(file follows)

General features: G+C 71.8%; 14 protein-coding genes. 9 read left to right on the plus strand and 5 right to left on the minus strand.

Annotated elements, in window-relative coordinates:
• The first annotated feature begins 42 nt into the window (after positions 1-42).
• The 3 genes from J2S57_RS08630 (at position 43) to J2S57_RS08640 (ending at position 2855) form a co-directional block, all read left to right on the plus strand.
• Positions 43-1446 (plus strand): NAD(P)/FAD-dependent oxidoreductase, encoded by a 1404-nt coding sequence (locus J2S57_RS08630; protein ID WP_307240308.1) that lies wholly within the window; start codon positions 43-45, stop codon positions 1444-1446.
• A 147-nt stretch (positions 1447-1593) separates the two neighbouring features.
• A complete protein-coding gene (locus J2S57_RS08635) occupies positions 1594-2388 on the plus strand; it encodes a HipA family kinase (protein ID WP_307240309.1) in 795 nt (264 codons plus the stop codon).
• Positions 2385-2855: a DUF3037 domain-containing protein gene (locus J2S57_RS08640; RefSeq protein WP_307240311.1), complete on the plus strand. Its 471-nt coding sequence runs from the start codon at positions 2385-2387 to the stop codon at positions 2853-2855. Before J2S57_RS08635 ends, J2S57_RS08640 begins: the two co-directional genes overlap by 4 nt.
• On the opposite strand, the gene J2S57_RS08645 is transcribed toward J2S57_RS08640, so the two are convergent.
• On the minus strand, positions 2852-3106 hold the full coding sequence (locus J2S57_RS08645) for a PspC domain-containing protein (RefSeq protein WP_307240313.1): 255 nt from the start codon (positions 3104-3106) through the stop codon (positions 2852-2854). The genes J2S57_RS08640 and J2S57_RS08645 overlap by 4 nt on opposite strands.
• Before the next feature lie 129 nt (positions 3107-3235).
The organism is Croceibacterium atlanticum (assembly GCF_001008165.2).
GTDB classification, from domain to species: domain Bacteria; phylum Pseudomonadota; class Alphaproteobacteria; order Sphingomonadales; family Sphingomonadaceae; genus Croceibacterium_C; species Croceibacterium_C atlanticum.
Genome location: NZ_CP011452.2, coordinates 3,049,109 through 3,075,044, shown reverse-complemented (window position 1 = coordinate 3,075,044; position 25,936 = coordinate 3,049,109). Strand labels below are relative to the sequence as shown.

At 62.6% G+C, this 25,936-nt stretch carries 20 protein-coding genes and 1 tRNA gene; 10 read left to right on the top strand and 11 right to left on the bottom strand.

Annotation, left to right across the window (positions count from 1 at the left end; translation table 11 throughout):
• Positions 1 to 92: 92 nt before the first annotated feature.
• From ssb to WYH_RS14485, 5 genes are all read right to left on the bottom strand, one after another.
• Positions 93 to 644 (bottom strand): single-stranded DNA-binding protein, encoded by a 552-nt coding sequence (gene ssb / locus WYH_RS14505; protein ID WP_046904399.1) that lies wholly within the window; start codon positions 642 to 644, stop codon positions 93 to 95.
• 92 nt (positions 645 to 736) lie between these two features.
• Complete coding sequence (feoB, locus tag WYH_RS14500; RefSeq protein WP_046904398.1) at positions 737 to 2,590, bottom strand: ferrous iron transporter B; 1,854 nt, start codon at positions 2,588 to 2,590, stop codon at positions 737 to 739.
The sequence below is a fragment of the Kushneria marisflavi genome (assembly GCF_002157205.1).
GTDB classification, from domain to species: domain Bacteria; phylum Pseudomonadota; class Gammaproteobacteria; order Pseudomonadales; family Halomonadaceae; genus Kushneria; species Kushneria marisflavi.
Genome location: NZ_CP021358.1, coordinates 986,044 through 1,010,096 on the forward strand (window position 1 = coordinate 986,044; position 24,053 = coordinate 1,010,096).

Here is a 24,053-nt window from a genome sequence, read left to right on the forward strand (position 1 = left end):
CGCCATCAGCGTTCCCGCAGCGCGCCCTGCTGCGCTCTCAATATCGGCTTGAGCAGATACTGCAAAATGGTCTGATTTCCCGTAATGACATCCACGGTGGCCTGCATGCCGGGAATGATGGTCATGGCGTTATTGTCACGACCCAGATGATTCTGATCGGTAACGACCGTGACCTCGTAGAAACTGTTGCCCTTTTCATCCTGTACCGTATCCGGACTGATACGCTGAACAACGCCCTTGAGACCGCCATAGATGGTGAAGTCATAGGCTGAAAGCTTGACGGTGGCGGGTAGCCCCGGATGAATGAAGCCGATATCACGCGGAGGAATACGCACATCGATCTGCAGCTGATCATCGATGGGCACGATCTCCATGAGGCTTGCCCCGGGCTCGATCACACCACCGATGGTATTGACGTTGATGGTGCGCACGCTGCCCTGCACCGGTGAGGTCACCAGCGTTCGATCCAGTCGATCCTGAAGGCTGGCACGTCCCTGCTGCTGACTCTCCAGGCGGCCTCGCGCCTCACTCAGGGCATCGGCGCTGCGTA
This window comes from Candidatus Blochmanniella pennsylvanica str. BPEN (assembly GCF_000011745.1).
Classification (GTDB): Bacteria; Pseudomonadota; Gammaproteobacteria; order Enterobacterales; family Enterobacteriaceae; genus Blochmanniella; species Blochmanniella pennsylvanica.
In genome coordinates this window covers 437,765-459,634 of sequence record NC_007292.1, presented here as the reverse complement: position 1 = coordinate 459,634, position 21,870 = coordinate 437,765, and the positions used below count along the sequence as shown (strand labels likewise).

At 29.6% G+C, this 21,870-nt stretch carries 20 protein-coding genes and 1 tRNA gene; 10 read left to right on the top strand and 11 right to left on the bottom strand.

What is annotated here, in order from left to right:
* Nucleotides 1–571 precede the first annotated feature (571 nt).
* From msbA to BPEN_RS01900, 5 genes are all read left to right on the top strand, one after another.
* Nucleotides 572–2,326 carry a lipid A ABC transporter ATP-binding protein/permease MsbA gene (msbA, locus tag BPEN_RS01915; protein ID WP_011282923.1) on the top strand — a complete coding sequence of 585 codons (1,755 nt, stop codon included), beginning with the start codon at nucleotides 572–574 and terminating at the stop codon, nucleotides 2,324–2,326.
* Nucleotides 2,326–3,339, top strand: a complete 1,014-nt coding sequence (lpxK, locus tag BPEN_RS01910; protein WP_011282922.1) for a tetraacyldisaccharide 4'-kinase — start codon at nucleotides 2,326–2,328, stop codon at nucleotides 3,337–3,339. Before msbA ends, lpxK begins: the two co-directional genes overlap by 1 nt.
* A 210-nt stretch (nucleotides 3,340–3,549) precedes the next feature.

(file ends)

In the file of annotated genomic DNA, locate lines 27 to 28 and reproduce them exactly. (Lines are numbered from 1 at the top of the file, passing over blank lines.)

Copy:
This window comes from Candidatus Blochmanniella pennsylvanica str. BPEN (assembly GCF_000011745.1).
Classification (GTDB): Bacteria; Pseudomonadota; Gammaproteobacteria; order Enterobacterales; family Enterobacteriaceae; genus Blochmanniella; species Blochmanniella pennsylvanica.